Queen: “It was all like a fantasy to see how far we could go”

The full story of Freddie and co...

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Mercury’s final years were a sombre, muted contrast to the tumult that had defined his previous decade. As his illness worsened, he was reluctant to leave the Kensington home he shared with Hutton, venturing out only for work. Despite fierce media speculation, an official announcement of his condition was delayed until the night before his death on November 22, 1991.

“Freddie didn’t want to be looked at as an object of pity and curiosity,” explains Roger Taylor, “and he didn’t want circling vultures over his head. We thought we’d announce that he had AIDS late in the day, when it was too late to really bother him.”

Mercury was never less than brutally honest whenever he was asked about the prospects of Queen’s music standing the test of time: “I don’t give a fuck, dear. I won’t be around to worry about it.”

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If anything, in the decade following his death, Queen were even more omnipresent. Throughout the ’90s, their music was repackaged with such regularity there was rarely a time when they were absent from the charts. More recently, the We Will Rock You musical, written by Ben Elton, co-produced by Robert De Niro, has been a runaway success across three continents.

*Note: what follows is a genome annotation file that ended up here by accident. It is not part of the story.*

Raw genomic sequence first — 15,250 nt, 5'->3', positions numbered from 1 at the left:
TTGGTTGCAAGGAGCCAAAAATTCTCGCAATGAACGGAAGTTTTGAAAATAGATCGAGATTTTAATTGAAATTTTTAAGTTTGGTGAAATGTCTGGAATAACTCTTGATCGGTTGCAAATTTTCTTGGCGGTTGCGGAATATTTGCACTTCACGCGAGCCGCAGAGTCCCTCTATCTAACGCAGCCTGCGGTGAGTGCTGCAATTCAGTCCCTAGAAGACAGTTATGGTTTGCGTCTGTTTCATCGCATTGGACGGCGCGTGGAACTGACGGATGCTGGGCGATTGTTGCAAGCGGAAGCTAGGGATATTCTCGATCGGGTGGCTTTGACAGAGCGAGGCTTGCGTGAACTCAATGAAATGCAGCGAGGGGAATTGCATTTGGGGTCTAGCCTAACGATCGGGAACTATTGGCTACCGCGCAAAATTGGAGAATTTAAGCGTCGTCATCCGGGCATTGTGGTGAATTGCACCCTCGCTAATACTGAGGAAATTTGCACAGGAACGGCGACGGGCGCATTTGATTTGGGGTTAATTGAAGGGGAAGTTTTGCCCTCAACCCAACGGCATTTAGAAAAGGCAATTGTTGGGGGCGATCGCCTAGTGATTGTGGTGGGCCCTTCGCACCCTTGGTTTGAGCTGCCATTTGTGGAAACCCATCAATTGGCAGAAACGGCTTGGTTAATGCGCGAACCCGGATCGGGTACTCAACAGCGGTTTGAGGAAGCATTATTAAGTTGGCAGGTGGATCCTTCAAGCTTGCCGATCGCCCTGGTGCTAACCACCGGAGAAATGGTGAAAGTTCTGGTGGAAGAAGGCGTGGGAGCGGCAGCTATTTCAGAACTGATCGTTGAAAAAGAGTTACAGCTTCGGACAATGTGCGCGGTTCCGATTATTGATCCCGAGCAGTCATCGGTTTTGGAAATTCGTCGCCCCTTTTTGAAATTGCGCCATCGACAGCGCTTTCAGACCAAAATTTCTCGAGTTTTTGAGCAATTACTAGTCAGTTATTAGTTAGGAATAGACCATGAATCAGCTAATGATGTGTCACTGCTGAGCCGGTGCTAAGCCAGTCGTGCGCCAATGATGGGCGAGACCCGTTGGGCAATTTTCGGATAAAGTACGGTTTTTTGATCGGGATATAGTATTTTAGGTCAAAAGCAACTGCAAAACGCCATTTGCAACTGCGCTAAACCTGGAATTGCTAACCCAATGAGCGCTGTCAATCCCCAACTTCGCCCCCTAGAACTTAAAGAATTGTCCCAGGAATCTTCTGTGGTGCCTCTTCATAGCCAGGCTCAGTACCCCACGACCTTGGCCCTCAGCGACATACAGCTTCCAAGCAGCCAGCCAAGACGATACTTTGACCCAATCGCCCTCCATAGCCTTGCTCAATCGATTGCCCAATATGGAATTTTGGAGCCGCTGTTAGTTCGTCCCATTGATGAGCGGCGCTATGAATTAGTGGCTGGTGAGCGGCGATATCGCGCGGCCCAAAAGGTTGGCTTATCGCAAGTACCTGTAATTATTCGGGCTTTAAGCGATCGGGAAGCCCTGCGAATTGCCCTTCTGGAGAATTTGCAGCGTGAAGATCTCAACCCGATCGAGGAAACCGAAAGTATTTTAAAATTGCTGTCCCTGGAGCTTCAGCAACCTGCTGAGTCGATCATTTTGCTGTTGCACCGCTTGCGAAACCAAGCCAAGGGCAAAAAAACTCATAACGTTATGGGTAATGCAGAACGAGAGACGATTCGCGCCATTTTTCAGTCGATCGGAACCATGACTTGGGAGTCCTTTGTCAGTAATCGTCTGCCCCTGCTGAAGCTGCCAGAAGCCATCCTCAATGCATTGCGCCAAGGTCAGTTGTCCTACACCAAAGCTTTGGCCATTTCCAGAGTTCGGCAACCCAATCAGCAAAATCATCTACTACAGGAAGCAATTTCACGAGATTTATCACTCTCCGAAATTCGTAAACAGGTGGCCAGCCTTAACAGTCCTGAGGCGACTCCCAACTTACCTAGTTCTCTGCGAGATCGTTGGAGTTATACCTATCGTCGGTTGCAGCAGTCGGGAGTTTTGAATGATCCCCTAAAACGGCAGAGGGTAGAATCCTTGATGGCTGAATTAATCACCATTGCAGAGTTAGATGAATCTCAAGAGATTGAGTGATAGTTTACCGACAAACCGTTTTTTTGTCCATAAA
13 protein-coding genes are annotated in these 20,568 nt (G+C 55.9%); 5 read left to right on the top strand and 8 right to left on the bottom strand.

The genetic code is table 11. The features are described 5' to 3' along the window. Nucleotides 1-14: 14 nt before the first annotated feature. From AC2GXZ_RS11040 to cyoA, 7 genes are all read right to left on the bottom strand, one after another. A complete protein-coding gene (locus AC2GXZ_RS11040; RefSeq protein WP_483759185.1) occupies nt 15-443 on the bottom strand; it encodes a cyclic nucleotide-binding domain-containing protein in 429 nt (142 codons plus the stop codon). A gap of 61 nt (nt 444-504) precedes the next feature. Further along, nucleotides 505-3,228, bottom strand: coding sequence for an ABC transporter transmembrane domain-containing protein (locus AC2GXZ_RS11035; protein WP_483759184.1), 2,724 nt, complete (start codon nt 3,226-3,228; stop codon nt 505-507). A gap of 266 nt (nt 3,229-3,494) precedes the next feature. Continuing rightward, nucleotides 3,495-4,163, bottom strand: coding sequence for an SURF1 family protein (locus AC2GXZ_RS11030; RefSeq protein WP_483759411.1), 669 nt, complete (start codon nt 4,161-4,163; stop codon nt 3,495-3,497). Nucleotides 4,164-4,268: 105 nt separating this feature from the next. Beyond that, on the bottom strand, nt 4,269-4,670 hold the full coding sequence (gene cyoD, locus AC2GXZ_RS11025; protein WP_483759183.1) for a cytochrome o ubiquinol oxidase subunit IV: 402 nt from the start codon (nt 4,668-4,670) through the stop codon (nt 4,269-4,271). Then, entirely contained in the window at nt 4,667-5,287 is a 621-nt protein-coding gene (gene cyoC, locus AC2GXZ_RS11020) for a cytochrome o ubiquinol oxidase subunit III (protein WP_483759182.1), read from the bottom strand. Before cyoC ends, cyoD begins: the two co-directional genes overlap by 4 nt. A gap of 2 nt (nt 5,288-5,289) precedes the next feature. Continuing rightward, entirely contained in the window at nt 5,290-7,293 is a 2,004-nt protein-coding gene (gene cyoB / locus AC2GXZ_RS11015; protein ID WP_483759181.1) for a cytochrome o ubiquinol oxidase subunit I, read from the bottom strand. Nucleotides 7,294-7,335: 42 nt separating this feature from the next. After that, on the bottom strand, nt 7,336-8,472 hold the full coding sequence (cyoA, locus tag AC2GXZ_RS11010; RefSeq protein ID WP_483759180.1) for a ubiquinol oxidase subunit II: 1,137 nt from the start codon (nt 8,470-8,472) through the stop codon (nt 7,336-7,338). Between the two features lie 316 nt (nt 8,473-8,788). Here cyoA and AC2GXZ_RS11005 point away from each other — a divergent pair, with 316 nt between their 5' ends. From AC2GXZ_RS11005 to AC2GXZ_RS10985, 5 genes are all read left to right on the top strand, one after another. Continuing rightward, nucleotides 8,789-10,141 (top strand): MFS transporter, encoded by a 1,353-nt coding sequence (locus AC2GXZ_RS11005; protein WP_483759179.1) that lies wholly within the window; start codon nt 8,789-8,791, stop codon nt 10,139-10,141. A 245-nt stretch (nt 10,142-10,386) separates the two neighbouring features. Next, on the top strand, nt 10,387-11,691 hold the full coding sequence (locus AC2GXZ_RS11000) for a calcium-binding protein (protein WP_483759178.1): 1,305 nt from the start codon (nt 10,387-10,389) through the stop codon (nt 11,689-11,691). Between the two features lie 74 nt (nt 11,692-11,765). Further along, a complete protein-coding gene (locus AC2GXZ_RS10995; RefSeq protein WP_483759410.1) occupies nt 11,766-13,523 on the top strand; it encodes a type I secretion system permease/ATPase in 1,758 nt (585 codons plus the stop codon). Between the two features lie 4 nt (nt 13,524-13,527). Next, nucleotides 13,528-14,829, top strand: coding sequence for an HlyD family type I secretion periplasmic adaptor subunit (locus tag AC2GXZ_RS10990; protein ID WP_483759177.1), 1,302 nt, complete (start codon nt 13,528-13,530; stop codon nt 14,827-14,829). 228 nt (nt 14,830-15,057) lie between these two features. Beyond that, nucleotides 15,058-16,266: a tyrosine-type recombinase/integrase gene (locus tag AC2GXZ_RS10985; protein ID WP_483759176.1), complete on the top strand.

In the years since Mercury’s death, rumours of Queen reforming have been persistent. As Elton John once said: “For May, Taylor and Deacon it must be like keeping a fabulous Ferrari in the garage and not being able to drive.” In 2002, May appeared to have finally put the matter to rest when he remarked, “How can you replace the irreplaceable?” And so, news of Queen’s reformation this year has been greeted with stunned disbelief. If ever a band was defined by their singer, it’s Queen. But Paul Rodgers is unrepentant. “In case you’re wondering, it ain’t the money,” he says. “The original guys from Queen certainly don’t need the money. And neither do I. We’re doing this because there is a creative spark there. It’s about the music. It’s always about the music.”

What would Queen’s new singer say to Queen’s old singer if he had the chance?

“I’d say, ‘I hope we rock you, Freddie.’ If he’s up there looking down on us, I hope he’s smiling.”

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